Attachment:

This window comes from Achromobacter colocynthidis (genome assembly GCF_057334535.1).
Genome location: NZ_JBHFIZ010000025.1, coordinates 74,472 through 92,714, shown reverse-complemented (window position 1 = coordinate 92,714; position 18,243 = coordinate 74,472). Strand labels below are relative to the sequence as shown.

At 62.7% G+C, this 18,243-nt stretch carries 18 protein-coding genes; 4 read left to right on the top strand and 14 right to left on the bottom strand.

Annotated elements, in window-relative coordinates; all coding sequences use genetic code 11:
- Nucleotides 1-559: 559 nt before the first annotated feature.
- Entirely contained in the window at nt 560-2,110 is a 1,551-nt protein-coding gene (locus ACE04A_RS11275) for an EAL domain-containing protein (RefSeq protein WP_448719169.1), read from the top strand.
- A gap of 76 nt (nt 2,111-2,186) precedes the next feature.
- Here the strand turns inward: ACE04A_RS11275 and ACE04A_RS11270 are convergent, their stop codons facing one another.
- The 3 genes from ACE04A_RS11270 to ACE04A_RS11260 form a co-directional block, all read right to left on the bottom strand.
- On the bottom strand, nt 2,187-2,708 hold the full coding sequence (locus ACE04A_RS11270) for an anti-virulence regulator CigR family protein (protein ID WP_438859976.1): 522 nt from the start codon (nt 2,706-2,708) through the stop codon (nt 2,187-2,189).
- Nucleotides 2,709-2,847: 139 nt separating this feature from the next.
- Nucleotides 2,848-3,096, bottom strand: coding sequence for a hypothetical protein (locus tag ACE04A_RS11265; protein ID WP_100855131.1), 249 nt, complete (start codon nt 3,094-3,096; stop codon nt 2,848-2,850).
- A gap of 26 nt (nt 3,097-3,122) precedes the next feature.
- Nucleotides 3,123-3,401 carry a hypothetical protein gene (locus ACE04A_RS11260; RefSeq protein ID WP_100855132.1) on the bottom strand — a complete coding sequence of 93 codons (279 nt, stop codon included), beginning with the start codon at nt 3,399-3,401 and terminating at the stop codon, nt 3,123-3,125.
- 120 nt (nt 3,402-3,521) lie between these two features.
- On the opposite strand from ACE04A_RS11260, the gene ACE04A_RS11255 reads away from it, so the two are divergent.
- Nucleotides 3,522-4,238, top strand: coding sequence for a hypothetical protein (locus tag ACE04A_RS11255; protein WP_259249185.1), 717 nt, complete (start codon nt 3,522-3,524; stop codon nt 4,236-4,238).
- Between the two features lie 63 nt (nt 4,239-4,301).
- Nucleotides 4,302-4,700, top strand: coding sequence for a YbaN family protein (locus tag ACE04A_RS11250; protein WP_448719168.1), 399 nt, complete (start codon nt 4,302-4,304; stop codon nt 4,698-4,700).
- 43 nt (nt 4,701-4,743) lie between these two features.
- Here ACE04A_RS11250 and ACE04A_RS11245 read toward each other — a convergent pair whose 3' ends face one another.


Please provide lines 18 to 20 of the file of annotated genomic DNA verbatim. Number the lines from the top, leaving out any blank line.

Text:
- Between the two features lie 63 nt (nt 4,239-4,301).
- Nucleotides 4,302-4,700, top strand: coding sequence for a YbaN family protein (locus tag ACE04A_RS11250; protein WP_448719168.1), 399 nt, complete (start codon nt 4,302-4,304; stop codon nt 4,698-4,700).
- 43 nt (nt 4,701-4,743) lie between these two features.